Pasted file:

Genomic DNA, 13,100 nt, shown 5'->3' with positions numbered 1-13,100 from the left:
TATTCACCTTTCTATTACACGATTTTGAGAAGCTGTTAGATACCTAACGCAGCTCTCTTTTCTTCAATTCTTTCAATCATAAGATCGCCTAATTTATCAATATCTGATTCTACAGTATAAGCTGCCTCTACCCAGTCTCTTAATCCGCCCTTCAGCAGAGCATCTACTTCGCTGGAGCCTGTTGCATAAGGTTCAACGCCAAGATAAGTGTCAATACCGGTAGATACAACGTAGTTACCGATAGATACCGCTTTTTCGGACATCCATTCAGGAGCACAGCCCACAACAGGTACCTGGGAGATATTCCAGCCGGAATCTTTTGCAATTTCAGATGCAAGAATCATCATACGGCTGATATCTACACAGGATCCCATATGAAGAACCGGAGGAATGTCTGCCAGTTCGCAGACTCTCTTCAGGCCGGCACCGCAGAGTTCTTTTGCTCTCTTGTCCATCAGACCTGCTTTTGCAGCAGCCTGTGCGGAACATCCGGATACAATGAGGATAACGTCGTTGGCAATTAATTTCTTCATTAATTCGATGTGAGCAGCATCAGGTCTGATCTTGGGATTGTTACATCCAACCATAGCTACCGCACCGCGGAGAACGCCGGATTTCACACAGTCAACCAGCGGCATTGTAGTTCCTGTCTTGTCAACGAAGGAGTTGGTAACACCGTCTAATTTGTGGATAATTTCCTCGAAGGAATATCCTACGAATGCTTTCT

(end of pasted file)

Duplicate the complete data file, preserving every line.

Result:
Genomic DNA, 13,100 nt, shown 5'->3' with positions numbered 1-13,100 from the left:
TATTCACCTTTCTATTACACGATTTTGAGAAGCTGTTAGATACCTAACGCAGCTCTCTTTTCTTCAATTCTTTCAATCATAAGATCGCCTAATTTATCAATATCTGATTCTACAGTATAAGCTGCCTCTACCCAGTCTCTTAATCCGCCCTTCAGCAGAGCATCTACTTCGCTGGAGCCTGTTGCATAAGGTTCAACGCCAAGATAAGTGTCAATACCGGTAGATACAACGTAGTTACCGATAGATACCGCTTTTTCGGACATCCATTCAGGAGCACAGCCCACAACAGGTACCTGGGAGATATTCCAGCCGGAATCTTTTGCAATTTCAGATGCAAGAATCATCATACGGCTGATATCTACACAGGATCCCATATGAAGAACCGGAGGAATGTCTGCCAGTTCGCAGACTCTCTTCAGGCCGGCACCGCAGAGTTCTTTTGCTCTCTTGTCCATCAGACCTGCTTTTGCAGCAGCCTGTGCGGAACATCCGGATACAATGAGGATAACGTCGTTGGCAATTAATTTCTTCATTAATTCGATGTGAGCAGCATCAGGTCTGATCTTGGGATTGTTACATCCAACCATAGCTACCGCACCGCGGAGAACGCCGGATTTCACACAGTCAACCAGCGGCATTGTAGTTCCTGTCTTGTCAACGAAGGAGTTGGTAACACCGTCTAATTTGTGGATAATTTCCTCGAAGGAATATCCTACGAATGCTTTCT